The yellow lance's population range has declined 57 percent in recent years, prompting federal regulators to propose designating it as threatened
RALEIGH -- A freshwater mussel native to North Carolina could soon be designated as a threatened species, according to the U.S. Fish and Wildlife Service.
The federal agency has proposed the yellow lance mussel, which is found in the Neuse and Tar river basins, be listed as a threatened species under the Endangered Species Act. A threatened species is one that could become endangered -- or at risk of extinction -- in the near future.
Fish and Wildlife research indicates the yellow lance mussel's range has declined 57 percent. In a release, the service attributed much of the decline to human impacts, such as sewage, runoff and dams.
Greg Cope, a N.C. State ecologist, echoed the service's finding that humans have had a significant impact on the bright yellow mussels, which are typically found buried in the sand in rivers and streams as far north as Maryland.
"Mussels have really taken it hard because of all the development that we've undergone here in this state," Cope said. "Development brings a lot more human activity on the landscape and stormwater and runoff and the pollution issues associated with that."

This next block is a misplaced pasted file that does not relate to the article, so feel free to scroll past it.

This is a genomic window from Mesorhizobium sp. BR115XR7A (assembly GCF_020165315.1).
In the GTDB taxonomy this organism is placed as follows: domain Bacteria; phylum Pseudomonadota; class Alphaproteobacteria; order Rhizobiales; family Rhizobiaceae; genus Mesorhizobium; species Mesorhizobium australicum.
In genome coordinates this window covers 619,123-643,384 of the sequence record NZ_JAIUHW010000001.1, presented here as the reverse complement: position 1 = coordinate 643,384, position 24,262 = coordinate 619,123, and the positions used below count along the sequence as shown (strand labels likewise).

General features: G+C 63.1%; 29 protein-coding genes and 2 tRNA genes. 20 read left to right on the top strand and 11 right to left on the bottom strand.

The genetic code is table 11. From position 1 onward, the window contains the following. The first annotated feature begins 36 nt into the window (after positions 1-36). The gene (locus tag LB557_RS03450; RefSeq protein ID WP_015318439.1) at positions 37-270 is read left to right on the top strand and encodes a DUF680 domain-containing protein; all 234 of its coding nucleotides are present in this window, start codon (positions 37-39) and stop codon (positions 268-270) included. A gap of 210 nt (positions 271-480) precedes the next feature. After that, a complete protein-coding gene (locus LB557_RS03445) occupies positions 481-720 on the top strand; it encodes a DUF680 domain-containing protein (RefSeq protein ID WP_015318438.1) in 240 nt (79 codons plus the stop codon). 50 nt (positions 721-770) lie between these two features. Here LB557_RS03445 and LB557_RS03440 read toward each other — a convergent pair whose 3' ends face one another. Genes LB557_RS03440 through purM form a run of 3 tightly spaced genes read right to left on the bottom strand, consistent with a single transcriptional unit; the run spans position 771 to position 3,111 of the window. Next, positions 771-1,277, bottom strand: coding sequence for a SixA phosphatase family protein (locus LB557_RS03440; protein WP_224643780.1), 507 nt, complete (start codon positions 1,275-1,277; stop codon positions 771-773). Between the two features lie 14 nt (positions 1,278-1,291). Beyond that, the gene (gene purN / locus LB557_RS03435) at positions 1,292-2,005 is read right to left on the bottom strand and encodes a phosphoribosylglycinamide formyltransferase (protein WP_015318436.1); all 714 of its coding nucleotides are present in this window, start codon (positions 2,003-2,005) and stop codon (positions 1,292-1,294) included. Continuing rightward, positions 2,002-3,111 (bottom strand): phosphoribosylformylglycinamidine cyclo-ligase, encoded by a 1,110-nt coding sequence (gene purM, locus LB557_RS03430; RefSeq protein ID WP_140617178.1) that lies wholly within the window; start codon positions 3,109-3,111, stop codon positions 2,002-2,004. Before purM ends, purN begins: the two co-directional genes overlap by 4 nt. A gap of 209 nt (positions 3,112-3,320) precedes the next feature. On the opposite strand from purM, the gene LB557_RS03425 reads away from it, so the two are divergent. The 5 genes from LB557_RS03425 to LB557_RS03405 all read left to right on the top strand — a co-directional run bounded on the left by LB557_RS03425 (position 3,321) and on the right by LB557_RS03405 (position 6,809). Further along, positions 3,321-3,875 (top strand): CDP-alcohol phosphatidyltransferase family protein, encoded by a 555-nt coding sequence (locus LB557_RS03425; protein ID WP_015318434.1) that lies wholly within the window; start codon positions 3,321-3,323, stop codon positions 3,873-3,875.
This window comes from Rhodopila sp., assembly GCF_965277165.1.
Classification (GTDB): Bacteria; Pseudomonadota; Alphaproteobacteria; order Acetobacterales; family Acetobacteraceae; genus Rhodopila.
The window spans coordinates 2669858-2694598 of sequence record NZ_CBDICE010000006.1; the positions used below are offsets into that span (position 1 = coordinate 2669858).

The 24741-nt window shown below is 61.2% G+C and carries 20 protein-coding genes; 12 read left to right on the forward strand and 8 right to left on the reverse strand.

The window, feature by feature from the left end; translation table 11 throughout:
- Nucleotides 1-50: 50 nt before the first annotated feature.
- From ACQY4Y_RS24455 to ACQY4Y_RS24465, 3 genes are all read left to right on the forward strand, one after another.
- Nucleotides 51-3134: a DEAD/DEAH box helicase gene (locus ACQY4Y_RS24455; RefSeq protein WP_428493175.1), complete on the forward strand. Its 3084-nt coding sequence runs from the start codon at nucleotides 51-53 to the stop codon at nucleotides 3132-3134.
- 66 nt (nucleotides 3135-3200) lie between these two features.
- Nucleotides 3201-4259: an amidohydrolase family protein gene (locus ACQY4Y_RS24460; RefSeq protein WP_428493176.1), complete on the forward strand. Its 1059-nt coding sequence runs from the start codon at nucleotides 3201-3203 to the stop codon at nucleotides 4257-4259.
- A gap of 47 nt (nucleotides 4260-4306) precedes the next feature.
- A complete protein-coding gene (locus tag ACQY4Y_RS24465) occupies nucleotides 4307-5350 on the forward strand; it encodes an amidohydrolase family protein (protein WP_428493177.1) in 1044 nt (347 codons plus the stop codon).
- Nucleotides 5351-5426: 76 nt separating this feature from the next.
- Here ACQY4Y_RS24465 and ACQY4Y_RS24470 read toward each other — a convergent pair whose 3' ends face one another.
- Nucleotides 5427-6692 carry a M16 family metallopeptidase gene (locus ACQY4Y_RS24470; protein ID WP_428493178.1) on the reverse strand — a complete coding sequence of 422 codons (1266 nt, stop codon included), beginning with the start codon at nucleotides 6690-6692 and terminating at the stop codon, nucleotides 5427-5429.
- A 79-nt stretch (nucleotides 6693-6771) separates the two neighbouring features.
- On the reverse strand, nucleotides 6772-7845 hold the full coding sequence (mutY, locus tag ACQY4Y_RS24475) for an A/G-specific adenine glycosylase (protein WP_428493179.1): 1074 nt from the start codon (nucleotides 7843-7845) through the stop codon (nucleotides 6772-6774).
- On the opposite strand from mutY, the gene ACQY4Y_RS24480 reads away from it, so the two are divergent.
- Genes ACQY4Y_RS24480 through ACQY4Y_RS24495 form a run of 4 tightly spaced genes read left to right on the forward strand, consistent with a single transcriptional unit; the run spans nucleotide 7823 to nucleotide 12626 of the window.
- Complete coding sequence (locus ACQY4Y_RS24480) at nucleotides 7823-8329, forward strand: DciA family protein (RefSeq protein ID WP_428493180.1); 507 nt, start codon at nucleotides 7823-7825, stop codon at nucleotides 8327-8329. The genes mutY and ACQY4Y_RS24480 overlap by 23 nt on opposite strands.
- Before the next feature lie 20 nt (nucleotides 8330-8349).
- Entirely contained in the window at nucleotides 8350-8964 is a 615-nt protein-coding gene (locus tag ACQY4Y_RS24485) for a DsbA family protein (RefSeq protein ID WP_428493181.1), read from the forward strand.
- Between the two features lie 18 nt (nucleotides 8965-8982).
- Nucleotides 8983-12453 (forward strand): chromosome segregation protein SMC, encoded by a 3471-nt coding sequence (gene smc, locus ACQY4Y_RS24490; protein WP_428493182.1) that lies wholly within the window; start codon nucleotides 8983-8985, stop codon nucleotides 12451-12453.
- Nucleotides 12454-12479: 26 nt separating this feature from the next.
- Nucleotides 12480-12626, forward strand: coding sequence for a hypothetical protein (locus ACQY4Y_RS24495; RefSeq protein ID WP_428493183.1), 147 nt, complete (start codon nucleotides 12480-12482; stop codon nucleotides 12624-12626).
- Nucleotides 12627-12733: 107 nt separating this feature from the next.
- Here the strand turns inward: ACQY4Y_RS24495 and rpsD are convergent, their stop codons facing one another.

The N.C. Wildlife Resources Commission has not yet formally reviewed the federal proposal, said Todd Ewing, the supervisor of the state agency's Aquatic Wildlife Diversity Program. In North Carolina, the mussel is found as far east as Edgecombe and Wayne counties.
"The Tar River Basin has less development in it, and the Tar River Basin actually contains some of the best remaining populations of the species," Ewing said.
In 2014, the wildlife commission started working with N.C. State University to raise mussels in hatcheries. The agency is still working, Ewing said, on finding a way to scale its efforts up.
Yellow lances were first identified as potentially needing protection in 1991.
Cope, the N.C. State ecologist, has done significant research involving mussels, including several projects involving the yellow lance.
In one study, he worked with the N.C. Department of Transportation to investigate how mussels are impacted by metals from gradually degrading catalytic converters that wash off of roads and into streams. The chemicals were found in mussel tissue.
"Mussels are kind of like nature's canary in a coal mine," Cope said, "and you see them accumulating a lot of things because ... they're taking up everything we put into the water column and the sediments."
Should the federal review determine the mussel merits protection, according to the FWS release, the next step would be to develop a recovery plan for the species. In the yellow lance's case, that plan could include water management efforts, but likely not livestock grazing or energy development.
Reporter Adam Wagner can be reached at 910-343-2389 or Adam.Wagner@GateHouseMedia.com.